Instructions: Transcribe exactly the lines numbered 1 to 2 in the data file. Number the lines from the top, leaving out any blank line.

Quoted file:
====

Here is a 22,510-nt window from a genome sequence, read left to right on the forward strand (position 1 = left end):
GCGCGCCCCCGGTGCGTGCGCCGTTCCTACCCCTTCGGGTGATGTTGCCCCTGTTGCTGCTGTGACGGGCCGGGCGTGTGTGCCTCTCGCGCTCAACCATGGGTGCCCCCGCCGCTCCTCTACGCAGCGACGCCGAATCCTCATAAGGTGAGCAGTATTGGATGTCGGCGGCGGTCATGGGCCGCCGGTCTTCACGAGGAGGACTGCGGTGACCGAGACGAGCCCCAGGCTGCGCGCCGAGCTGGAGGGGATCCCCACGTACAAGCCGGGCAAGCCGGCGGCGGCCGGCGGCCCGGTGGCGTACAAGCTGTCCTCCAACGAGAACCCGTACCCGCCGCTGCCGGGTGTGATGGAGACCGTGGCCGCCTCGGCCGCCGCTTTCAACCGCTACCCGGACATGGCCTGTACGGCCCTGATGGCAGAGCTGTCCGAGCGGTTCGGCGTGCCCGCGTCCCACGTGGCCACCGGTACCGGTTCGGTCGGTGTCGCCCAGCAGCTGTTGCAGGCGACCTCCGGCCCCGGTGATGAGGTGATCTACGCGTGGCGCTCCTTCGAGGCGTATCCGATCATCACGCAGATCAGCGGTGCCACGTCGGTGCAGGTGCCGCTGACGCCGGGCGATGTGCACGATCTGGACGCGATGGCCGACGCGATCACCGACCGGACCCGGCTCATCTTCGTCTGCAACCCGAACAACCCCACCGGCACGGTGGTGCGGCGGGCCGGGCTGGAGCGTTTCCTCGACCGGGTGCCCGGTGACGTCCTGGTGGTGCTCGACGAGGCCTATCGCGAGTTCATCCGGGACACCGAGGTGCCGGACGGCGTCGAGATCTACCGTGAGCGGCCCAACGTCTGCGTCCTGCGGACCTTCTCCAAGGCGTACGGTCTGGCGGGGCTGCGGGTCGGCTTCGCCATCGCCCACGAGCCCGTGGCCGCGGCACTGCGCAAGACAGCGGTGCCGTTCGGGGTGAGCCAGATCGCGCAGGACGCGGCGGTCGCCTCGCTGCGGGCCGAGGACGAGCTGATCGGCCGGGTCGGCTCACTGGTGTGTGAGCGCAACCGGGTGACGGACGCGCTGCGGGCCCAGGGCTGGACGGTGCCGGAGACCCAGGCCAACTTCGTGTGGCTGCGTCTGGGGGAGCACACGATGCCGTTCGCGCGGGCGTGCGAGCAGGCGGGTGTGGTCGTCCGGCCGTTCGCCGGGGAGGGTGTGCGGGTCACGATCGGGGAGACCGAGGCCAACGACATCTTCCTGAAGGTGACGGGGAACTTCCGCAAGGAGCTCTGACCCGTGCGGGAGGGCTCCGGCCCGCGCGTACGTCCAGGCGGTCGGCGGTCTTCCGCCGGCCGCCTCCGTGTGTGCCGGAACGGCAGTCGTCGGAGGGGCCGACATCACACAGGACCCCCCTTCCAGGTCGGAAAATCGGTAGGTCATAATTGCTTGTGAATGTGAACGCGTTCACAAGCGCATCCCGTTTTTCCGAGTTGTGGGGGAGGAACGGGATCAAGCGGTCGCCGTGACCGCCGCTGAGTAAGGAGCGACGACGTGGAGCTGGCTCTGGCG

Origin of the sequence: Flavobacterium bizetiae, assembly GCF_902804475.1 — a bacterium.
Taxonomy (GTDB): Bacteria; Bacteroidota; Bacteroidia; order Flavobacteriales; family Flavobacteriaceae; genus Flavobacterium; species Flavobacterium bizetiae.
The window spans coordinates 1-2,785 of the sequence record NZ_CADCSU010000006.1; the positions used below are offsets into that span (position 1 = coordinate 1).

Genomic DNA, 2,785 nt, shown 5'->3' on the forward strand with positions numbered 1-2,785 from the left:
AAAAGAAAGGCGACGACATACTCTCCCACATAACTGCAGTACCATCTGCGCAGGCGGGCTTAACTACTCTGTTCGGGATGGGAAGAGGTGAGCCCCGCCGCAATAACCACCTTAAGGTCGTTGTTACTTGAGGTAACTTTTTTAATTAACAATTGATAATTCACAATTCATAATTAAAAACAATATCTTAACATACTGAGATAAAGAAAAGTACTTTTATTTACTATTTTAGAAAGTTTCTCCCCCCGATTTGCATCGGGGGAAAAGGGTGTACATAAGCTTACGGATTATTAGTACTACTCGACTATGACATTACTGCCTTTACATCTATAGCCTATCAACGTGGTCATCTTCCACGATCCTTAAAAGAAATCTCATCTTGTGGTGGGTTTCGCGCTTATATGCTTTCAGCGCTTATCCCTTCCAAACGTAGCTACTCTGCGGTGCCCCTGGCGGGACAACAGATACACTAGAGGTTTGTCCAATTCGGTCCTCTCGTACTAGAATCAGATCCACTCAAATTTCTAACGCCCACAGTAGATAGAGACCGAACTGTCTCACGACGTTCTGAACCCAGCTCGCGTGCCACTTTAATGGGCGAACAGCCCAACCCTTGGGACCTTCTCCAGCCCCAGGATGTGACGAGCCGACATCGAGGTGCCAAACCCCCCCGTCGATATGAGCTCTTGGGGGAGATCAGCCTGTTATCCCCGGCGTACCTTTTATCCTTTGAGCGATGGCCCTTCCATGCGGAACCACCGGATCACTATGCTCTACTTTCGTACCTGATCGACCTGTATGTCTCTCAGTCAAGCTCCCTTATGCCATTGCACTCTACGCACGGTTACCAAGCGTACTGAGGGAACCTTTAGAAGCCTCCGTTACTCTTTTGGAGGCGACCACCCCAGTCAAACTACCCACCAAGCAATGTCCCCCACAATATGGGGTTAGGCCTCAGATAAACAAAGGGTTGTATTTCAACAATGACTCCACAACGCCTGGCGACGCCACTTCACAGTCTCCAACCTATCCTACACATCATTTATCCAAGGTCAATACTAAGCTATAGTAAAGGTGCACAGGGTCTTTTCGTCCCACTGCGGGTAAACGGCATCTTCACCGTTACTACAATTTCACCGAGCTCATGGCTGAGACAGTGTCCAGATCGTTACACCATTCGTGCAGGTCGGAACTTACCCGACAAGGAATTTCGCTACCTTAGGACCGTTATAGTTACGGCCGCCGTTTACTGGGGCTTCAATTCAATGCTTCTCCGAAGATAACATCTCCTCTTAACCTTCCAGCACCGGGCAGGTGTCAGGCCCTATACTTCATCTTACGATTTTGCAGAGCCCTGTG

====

Here is a 22,510-nt window from a genome sequence, read left to right on the forward strand (position 1 = left end):
GCGCGCCCCCGGTGCGTGCGCCGTTCCTACCCCTTCGGGTGATGTTGCCCCTGTTGCTGCTGTGACGGGCCGGGCGTGTGTGCCTCTCGCGCTCAACCATGGGTGCCCCCGCCGCTCCTCTACGCAGCGACGCCGAATCCTCATAAGGTGAGCAGTATTGGATGTCGGCGGCGGTCATGGGCCGCCGGTCTTCACGAGGAGGACTGCGGTGACCGAGACGAGCCCCAGGCTGCGCGCCGAGCTGGAGGGGATCCCCACGTACAAGCCGGGCAAGCCGGCGGCGGCCGGCGGCCCGGTGGCGTACAAGCTGTCCTCCAACGAGAACCCGTACCCGCCGCTGCCGGGTGTGATGGAGACCGTGGCCGCCTCGGCCGCCGCTTTCAACCGCTACCCGGACATGGCCTGTACGGCCCTGATGGCAGAGCTGTCCGAGCGGTTCGGCGTGCCCGCGTCCCACGTGGCCACCGGTACCGGTTCGGTCGGTGTCGCCCAGCAGCTGTTGCAGGCGACCTCCGGCCCCGGTGATGAGGTGATCTACGCGTGGCGCTCCTTCGAGGCGTATCCGATCATCACGCAGATCAGCGGTGCCACGTCGGTGCAGGTGCCGCTGACGCCGGGCGATGTGCACGATCTGGACGCGATGGCCGACGCGATCACCGACCGGACCCGGCTCATCTTCGTCTGCAACCCGAACAACCCCACCGGCACGGTGGTGCGGCGGGCCGGGCTGGAGCGTTTCCTCGACCGGGTGCCCGGTGACGTCCTGGTGGTGCTCGACGAGGCCTATCGCGAGTTCATCCGGGACACCGAGGTGCCGGACGGCGTCGAGATCTACCGTGAGCGGCCCAACGTCTGCGTCCTGCGGACCTTCTCCAAGGCGTACGGTCTGGCGGGGCTGCGGGTCGGCTTCGCCATCGCCCACGAGCCCGTGGCCGCGGCACTGCGCAAGACAGCGGTGCCGTTCGGGGTGAGCCAGATCGCGCAGGACGCGGCGGTCGCCTCGCTGCGGGCCGAGGACGAGCTGATCGGCCGGGTCGGCTCACTGGTGTGTGAGCGCAACCGGGTGACGGACGCGCTGCGGGCCCAGGGCTGGACGGTGCCGGAGACCCAGGCCAACTTCGTGTGGCTGCGTCTGGGGGAGCACACGATGCCGTTCGCGCGGGCGTGCGAGCAGGCGGGTGTGGTCGTCCGGCCGTTCGCCGGGGAGGGTGTGCGGGTCACGATCGGGGAGACCGAGGCCAACGACATCTTCCTGAAGGTGACGGGGAACTTCCGCAAGGAGCTCTGACCCGTGCGGGAGGGCTCCGGCCCGCGCGTACGTCCAGGCGGTCGGCGGTCTTCCGCCGGCCGCCTCCGTGTGTGCCGGAACGGCAGTCGTCGGAGGGGCCGACATCACACAGGACCCCCCTTCCAGGTCGGAAAATCGGTAGGTCATAATTGCTTGTGAATGTGAACGCGTTCACAAGCGCATCCCGTTTTTCCGAGTTGTGGGGGAGGAACGGGATCAAGCGGTCGCCGTGACCGCCGCTGAGTAAGGAGCGACGACGTGGAGCTGGCTCTGGCG